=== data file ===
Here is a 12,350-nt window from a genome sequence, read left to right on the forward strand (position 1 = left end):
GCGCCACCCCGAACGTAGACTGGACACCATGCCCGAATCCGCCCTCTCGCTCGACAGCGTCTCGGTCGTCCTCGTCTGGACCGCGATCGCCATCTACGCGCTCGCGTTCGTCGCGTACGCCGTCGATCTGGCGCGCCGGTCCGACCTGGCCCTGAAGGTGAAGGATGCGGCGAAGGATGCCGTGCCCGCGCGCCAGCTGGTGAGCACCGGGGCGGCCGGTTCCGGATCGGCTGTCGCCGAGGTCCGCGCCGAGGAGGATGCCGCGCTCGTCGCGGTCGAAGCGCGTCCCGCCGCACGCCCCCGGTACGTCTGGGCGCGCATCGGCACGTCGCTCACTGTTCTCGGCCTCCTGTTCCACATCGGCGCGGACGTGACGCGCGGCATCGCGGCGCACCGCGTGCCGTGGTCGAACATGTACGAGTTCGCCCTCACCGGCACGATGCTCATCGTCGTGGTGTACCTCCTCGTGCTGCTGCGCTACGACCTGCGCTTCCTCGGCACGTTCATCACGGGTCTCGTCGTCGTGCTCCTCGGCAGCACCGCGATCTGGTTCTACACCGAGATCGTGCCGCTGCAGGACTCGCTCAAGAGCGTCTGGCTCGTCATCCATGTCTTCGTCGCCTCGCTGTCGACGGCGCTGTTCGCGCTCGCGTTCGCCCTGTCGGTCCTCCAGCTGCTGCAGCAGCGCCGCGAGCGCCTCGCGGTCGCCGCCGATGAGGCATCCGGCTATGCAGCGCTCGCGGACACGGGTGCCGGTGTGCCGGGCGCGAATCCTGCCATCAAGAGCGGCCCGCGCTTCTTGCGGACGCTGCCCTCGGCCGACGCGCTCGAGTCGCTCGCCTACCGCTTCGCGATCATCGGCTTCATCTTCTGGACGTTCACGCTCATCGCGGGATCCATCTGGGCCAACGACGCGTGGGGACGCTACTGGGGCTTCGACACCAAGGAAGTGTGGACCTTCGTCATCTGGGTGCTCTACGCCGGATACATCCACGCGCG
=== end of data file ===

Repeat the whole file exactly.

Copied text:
Here is a 12,350-nt window from a genome sequence, read left to right on the forward strand (position 1 = left end):
GCGCCACCCCGAACGTAGACTGGACACCATGCCCGAATCCGCCCTCTCGCTCGACAGCGTCTCGGTCGTCCTCGTCTGGACCGCGATCGCCATCTACGCGCTCGCGTTCGTCGCGTACGCCGTCGATCTGGCGCGCCGGTCCGACCTGGCCCTGAAGGTGAAGGATGCGGCGAAGGATGCCGTGCCCGCGCGCCAGCTGGTGAGCACCGGGGCGGCCGGTTCCGGATCGGCTGTCGCCGAGGTCCGCGCCGAGGAGGATGCCGCGCTCGTCGCGGTCGAAGCGCGTCCCGCCGCACGCCCCCGGTACGTCTGGGCGCGCATCGGCACGTCGCTCACTGTTCTCGGCCTCCTGTTCCACATCGGCGCGGACGTGACGCGCGGCATCGCGGCGCACCGCGTGCCGTGGTCGAACATGTACGAGTTCGCCCTCACCGGCACGATGCTCATCGTCGTGGTGTACCTCCTCGTGCTGCTGCGCTACGACCTGCGCTTCCTCGGCACGTTCATCACGGGTCTCGTCGTCGTGCTCCTCGGCAGCACCGCGATCTGGTTCTACACCGAGATCGTGCCGCTGCAGGACTCGCTCAAGAGCGTCTGGCTCGTCATCCATGTCTTCGTCGCCTCGCTGTCGACGGCGCTGTTCGCGCTCGCGTTCGCCCTGTCGGTCCTCCAGCTGCTGCAGCAGCGCCGCGAGCGCCTCGCGGTCGCCGCCGATGAGGCATCCGGCTATGCAGCGCTCGCGGACACGGGTGCCGGTGTGCCGGGCGCGAATCCTGCCATCAAGAGCGGCCCGCGCTTCTTGCGGACGCTGCCCTCGGCCGACGCGCTCGAGTCGCTCGCCTACCGCTTCGCGATCATCGGCTTCATCTTCTGGACGTTCACGCTCATCGCGGGATCCATCTGGGCCAACGACGCGTGGGGACGCTACTGGGGCTTCGACACCAAGGAAGTGTGGACCTTCGTCATCTGGGTGCTCTACGCCGGATACATCCACGCGCG